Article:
It’s a difficult enough time when your business is faced with reducing staff numbers; particularly as it’s very often for reasons out of your control. Emotions are high on both sides, whether as an employer and an employee, with those affected sometimes feeling extremely distressed. The turmoil and the perceived time pressure to conclude the process often leads to a lot of costly mistakes by the employer
Redundancy legislation and case law is complex. An employer must understand their obligations, both in terms of procedure and employee rights. In the recent Covid upheaval, the employee rights haven’t changed and whilst redundancy situations will be more common, a fair process still needs to be adhered to.
Here are some of the common mistakes that employers make in the process and decision making around redundancy.
Non-consideration of the “pool”
In all redundancy cases, it is the role which is made redundant, not the person. The result of the role being no longer needed, then affects the job holder. A good example is where there is a case of diminishing workload and say, where there are 3 job posts and you only need 2. It would be easy to just choose an underperforming employee for redundancy and ignore the other two role holders. An employer must consider all employees who could potentially be affected “the pool” and identify a fair selection criteria to the whole of the pool.
Failing to Consult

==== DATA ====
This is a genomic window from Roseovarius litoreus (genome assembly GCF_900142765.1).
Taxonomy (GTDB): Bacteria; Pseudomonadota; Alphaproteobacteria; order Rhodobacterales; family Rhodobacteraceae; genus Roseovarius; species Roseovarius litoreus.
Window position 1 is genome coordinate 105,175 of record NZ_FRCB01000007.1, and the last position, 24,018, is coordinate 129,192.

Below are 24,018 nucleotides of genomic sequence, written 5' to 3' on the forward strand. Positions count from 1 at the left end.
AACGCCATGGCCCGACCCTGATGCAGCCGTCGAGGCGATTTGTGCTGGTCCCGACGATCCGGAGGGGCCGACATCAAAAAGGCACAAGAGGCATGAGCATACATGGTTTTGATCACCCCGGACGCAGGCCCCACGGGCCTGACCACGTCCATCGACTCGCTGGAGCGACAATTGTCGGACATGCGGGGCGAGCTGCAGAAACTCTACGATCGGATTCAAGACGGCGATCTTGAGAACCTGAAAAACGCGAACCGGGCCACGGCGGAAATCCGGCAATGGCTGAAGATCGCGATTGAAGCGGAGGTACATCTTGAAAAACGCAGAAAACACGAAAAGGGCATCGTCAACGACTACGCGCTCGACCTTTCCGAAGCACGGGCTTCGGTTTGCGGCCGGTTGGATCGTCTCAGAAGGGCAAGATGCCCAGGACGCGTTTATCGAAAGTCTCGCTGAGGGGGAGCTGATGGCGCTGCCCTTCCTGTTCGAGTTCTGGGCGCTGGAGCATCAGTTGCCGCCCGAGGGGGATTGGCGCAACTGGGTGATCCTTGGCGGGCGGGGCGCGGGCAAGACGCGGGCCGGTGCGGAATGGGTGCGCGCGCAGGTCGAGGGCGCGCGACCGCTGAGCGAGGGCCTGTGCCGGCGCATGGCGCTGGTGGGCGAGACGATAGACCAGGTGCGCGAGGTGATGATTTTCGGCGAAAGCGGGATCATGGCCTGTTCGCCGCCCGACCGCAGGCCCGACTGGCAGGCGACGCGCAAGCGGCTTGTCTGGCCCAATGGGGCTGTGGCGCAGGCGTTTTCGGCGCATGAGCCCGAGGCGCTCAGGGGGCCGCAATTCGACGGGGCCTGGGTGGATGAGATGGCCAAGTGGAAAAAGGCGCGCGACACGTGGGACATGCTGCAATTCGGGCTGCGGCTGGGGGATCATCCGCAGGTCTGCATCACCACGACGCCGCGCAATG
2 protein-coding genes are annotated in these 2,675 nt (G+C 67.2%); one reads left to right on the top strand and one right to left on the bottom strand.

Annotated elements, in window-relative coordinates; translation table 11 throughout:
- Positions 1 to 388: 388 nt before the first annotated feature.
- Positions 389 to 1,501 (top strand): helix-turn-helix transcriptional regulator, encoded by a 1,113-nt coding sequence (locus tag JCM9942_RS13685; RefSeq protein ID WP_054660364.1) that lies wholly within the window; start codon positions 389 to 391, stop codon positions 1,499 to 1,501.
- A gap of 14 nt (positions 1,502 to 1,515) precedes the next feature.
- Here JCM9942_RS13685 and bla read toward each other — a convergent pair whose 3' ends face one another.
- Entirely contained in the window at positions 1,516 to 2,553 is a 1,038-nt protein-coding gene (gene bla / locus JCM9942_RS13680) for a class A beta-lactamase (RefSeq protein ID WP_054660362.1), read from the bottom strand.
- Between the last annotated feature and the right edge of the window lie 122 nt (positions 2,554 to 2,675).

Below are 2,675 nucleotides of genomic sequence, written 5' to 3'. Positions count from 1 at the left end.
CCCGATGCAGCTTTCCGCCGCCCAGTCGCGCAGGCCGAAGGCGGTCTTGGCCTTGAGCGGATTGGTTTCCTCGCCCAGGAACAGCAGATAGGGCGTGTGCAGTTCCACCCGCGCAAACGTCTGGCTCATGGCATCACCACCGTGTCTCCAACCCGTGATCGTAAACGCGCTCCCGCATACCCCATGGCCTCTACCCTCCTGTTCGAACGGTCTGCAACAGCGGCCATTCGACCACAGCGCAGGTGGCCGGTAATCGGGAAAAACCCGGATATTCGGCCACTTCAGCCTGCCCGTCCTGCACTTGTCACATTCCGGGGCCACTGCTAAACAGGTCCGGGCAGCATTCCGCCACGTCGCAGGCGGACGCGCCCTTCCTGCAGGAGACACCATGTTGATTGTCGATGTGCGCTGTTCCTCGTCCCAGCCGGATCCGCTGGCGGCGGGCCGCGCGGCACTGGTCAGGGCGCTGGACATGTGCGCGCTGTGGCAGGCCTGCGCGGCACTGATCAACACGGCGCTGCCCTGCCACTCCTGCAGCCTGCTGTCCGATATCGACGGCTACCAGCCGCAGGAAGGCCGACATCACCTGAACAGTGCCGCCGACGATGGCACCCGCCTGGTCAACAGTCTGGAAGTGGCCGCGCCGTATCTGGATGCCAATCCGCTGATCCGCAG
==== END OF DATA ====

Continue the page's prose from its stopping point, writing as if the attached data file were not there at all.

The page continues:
No doubt, an employer will have considered all the options they feel are viable as an alternative to redundancy and have concluded that there is no other choice. In all cases, the employer has a legal obligation to consult with employees regardless of any firm views they have. If an employer is making more than 20 employees redundant, they must consult collectively, i.e, as group or with representatives of that group. Regardless of final numbers, each employee is entitled to a formal, individual meeting.
Ignoring the Right to be Accompanied
The employee at risk of redundancy has the legal right to be accompanied at their individual meeting by a union rep or a colleague. Many employers fail here by not allowing the employee enough notice of the date and time of the meeting for the representative to attend, or by ignoring the right altogether.
Miscalculation of payments
A redundant employee may be entitled to Redundancy pay, notice pay and accrued holiday/benefit pay. The notice period must be paid at the normal rate of pay. If an employer does not wish the employee to work the notice period then a payment in lieu of the notice period may be made. Accrued holiday pay and other relevant payments must be calculated to a “relevant date” which can be a date after the formal date set for the end of employment as it must take into account the notice period. It’s easy for an employer to slip up with the calculations at this stage and to miscalculate the termination package.
Not allowing an opportunity to appeal the decision
Every redundant employee has the right to appeal the decision to make them redundant and this right should be set out in the formal notification of the termination. Should an employee appeal the decision, then a formal process should be followed, with a formal meeting to explore the employee’s concerns.
The obligations for the employer are huge in the redundancy process and the management of the situation is often difficult. Anxiety levels, not only for those affected, but also those who remain in employment are high. The immediate priority is for a fair, sensitive and legally compliant process to be undertaken and for reassurance to be given to those who are remaining in employment.
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